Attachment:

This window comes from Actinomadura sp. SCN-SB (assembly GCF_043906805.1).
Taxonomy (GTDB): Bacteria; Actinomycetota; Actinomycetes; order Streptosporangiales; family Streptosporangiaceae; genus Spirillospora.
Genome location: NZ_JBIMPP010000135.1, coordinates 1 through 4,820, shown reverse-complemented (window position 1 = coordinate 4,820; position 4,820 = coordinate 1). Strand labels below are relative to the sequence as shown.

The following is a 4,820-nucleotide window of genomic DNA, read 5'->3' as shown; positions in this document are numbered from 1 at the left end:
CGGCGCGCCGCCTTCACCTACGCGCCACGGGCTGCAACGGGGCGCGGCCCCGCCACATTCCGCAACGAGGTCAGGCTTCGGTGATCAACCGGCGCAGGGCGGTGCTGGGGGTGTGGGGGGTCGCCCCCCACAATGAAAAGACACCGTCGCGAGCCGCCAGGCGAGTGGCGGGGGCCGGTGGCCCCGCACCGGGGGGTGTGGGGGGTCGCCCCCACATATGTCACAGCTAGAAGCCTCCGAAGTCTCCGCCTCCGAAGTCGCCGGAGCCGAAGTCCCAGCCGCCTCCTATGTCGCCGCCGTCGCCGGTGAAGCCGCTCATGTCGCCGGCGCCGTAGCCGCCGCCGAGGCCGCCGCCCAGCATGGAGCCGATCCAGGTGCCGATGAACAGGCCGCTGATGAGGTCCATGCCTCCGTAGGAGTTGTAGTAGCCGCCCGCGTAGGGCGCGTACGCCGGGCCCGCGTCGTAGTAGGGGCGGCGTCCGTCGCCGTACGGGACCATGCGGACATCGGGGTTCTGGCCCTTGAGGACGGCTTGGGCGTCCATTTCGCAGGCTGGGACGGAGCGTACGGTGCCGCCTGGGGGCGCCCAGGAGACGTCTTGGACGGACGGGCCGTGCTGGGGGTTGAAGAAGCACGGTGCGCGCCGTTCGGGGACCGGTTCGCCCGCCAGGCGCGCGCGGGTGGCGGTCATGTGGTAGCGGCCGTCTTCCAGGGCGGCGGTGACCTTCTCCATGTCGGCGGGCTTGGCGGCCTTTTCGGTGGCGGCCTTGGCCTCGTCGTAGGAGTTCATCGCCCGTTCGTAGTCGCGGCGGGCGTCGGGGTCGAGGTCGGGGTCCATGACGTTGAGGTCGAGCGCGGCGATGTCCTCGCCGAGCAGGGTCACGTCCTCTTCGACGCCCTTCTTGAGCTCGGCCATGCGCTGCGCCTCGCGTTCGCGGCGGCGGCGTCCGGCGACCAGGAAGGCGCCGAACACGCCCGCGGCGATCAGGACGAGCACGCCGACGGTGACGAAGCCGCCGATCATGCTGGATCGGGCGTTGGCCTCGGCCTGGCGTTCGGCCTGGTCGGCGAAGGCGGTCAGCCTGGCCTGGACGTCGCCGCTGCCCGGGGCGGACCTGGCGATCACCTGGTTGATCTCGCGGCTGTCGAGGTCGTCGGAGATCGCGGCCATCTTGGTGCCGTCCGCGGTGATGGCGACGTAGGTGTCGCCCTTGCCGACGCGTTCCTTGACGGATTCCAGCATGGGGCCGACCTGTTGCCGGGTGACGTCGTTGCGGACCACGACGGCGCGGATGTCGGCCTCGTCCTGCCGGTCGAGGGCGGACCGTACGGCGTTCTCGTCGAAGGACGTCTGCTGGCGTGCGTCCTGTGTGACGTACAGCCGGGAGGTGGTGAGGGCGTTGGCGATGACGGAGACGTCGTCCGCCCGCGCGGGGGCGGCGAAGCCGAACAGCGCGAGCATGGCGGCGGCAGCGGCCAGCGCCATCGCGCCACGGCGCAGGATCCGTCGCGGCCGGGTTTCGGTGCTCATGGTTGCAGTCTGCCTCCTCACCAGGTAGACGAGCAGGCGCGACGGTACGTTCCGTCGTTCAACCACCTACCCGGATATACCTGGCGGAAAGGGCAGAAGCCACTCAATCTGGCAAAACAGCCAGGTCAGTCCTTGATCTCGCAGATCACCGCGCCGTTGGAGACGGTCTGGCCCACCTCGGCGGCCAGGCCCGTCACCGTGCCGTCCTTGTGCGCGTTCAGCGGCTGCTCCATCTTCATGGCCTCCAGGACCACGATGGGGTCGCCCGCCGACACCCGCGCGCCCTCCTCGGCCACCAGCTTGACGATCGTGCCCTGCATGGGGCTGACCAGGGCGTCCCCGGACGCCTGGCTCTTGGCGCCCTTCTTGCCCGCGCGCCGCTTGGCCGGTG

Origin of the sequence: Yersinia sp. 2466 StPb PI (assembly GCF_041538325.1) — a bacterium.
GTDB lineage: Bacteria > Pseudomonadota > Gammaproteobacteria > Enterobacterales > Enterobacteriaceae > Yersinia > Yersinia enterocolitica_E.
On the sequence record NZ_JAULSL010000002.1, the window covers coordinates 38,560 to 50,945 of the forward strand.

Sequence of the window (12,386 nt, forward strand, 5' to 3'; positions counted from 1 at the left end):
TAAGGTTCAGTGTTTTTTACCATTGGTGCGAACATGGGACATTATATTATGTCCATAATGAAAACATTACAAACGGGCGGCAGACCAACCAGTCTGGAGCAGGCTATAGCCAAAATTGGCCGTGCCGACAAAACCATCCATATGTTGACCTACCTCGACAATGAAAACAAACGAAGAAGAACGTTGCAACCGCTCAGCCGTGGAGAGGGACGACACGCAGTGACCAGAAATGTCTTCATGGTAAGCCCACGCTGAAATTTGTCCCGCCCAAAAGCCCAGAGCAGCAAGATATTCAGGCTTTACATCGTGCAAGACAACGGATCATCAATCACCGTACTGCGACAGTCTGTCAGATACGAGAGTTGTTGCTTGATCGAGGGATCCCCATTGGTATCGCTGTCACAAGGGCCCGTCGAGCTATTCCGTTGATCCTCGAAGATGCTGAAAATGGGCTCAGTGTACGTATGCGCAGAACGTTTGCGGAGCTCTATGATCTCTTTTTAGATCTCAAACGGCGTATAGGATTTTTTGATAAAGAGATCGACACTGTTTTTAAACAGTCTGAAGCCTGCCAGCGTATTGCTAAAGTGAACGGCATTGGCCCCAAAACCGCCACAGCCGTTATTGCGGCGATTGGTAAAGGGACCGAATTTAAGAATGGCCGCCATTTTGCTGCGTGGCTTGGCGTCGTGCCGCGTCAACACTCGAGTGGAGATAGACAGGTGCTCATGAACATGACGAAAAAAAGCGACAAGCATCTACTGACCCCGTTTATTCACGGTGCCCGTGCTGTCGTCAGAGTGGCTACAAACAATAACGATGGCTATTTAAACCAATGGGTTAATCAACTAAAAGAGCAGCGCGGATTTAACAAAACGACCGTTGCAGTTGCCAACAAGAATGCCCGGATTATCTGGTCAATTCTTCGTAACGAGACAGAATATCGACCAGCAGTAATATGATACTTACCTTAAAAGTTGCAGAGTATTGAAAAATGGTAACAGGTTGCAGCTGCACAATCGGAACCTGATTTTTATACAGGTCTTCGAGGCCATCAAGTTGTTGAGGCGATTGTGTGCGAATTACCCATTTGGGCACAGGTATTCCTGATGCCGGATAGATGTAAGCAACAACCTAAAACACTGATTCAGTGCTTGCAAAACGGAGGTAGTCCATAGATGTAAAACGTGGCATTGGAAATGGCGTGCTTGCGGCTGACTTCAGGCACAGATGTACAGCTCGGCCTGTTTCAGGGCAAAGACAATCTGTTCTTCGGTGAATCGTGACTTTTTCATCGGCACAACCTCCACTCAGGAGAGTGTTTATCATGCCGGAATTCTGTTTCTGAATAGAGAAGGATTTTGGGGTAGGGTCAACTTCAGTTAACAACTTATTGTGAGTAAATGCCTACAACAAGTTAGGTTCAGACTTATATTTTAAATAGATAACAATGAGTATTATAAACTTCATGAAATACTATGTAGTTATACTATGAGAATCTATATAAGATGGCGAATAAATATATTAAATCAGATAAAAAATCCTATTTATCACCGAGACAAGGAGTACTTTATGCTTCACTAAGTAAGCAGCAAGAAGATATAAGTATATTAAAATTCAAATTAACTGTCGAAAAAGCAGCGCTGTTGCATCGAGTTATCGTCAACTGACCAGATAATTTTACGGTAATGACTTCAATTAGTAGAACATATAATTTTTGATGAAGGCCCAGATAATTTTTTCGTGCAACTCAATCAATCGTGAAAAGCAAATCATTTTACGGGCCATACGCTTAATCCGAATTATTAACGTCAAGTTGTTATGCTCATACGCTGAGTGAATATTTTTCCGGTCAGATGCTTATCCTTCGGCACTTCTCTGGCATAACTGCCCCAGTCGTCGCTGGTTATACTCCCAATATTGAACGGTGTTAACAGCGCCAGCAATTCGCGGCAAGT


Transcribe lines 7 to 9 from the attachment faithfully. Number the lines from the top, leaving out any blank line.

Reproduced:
GTDB lineage: Bacteria > Pseudomonadota > Gammaproteobacteria > Enterobacterales > Enterobacteriaceae > Yersinia > Yersinia enterocolitica_E.
On the sequence record NZ_JAULSL010000002.1, the window covers coordinates 38,560 to 50,945 of the forward strand.

Sequence of the window (12,386 nt, forward strand, 5' to 3'; positions counted from 1 at the left end):